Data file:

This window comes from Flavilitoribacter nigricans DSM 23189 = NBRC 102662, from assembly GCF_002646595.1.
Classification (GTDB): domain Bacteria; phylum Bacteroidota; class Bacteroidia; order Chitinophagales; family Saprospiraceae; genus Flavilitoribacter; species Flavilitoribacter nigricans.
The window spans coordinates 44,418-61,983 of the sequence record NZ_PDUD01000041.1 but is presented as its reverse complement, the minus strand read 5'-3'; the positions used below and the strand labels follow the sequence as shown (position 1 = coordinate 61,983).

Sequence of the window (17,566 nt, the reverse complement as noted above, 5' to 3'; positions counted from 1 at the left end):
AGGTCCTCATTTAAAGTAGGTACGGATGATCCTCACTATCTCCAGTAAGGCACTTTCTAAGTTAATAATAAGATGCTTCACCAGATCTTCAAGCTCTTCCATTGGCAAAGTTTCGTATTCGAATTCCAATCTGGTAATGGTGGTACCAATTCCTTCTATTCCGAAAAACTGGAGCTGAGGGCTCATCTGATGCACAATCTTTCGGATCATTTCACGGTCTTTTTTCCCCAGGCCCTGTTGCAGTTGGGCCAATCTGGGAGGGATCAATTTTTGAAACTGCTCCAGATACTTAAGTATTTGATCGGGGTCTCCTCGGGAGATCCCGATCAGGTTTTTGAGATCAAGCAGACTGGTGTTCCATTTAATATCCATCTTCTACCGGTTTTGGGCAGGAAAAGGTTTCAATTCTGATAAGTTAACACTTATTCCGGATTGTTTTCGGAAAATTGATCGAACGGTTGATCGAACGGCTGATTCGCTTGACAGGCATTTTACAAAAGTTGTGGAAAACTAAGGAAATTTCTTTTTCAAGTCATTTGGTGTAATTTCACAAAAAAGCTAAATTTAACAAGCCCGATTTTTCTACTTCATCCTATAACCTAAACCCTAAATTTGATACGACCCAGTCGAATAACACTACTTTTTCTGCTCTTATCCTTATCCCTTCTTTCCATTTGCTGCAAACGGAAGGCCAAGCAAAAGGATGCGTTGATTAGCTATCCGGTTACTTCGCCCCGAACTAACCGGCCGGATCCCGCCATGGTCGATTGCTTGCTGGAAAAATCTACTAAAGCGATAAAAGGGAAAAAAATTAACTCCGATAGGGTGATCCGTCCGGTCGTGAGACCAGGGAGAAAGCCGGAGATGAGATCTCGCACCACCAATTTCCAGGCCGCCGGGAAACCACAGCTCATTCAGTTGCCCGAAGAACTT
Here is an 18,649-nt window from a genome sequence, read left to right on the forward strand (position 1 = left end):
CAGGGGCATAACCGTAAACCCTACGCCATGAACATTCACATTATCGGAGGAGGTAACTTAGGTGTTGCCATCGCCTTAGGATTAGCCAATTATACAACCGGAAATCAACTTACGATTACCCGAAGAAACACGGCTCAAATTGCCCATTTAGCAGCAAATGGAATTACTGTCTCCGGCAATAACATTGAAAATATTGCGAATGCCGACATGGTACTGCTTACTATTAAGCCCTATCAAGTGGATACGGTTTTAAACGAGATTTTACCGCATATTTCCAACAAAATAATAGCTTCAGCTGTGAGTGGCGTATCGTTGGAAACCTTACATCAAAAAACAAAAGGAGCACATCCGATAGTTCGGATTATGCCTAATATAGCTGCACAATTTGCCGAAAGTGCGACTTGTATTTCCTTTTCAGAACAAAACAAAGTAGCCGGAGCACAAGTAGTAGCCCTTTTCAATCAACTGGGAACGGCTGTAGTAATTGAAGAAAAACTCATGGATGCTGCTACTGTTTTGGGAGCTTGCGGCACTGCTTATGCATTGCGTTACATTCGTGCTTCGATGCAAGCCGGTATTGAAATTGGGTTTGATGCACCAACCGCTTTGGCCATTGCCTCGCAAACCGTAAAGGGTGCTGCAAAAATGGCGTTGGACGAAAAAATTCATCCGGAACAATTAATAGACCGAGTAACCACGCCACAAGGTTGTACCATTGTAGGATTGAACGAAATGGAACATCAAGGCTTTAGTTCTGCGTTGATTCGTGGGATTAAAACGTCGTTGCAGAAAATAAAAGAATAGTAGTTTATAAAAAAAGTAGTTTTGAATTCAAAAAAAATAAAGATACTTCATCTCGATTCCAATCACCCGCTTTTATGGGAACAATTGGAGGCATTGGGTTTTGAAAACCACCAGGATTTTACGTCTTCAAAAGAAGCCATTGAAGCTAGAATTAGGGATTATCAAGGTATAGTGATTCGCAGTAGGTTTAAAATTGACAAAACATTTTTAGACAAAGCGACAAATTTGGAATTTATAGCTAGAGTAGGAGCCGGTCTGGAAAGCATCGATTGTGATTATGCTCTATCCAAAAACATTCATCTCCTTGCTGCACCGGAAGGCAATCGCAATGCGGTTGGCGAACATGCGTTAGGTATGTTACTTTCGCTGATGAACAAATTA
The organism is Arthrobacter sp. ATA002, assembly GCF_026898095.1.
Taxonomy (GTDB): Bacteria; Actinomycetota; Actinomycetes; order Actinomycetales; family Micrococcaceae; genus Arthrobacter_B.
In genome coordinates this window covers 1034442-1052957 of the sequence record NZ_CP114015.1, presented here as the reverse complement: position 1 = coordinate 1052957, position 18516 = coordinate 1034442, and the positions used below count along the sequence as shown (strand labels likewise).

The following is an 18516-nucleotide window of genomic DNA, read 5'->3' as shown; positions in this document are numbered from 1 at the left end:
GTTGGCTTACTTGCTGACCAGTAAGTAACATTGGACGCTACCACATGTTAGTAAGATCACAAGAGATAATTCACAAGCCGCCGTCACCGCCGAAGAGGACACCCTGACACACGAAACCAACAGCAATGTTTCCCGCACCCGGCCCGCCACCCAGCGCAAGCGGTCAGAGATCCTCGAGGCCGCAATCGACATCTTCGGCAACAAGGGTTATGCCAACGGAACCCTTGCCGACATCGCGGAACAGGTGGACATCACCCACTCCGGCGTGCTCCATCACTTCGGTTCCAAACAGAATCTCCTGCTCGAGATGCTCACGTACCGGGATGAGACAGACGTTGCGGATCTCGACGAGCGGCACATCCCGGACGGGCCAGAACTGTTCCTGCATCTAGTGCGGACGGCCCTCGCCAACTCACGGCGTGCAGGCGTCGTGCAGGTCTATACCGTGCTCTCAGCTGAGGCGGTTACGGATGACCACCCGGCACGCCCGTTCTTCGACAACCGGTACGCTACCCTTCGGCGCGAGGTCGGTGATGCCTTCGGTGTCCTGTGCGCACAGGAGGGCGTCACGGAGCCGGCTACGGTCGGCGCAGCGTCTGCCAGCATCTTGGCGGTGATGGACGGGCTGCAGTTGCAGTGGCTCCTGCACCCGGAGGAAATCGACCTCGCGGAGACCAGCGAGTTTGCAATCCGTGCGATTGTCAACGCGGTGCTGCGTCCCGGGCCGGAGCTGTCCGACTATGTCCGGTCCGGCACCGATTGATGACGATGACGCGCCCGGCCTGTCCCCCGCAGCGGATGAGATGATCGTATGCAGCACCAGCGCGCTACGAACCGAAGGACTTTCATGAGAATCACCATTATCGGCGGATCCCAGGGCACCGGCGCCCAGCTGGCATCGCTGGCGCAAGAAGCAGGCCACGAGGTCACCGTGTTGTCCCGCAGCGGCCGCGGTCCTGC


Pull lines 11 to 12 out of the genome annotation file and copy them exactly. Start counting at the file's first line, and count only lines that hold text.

The following is an 18516-nucleotide window of genomic DNA, read 5'->3' as shown; positions in this document are numbered from 1 at the left end:
GTTGGCTTACTTGCTGACCAGTAAGTAACATTGGACGCTACCACATGTTAGTAAGATCACAAGAGATAATTCACAAGCCGCCGTCACCGCCGAAGAGGACACCCTGACACACGAAACCAACAGCAATGTTTCCCGCACCCGGCCCGCCACCCAGCGCAAGCGGTCAGAGATCCTCGAGGCCGCAATCGACATCTTCGGCAACAAGGGTTATGCCAACGGAACCCTTGCCGACATCGCGGAACAGGTGGACATCACCCACTCCGGCGTGCTCCATCACTTCGGTTCCAAACAGAATCTCCTGCTCGAGATGCTCACGTACCGGGATGAGACAGACGTTGCGGATCTCGACGAGCGGCACATCCCGGACGGGCCAGAACTGTTCCTGCATCTAGTGCGGACGGCCCTCGCCAACTCACGGCGTGCAGGCGTCGTGCAGGTCTATACCGTGCTCTCAGCTGAGGCGGTTACGGATGACCACCCGGCACGCCCGTTCTTCGACAACCGGTACGCTACCCTTCGGCGCGAGGTCGGTGATGCCTTCGGTGTCCTGTGCGCACAGGAGGGCGTCACGGAGCCGGCTACGGTCGGCGCAGCGTCTGCCAGCATCTTGGCGGTGATGGACGGGCTGCAGTTGCAGTGGCTCCTGCACCCGGAGGAAATCGACCTCGCGGAGACCAGCGAGTTTGCAATCCGTGCGATTGTCAACGCGGTGCTGCGTCCCGGGCCGGAGCTGTCCGACTATGTCCGGTCCGGCACCGATTGATGACGATGACGCGCCCGGCCTGTCCCCCGCAGCGGATGAGATGATCGTATGCAGCACCAGCGCGCTACGAACCGAAGGACTTTCATGAGAATCACCATTATCGGCGGATCCCAGGGCACCGGCGCCCAGCTGGCATCGCTGGCGCAAGAAGCAGGCCACGAGGTCACCGTGTTGTCCCGCAGCGGCCGCGGTCCTGC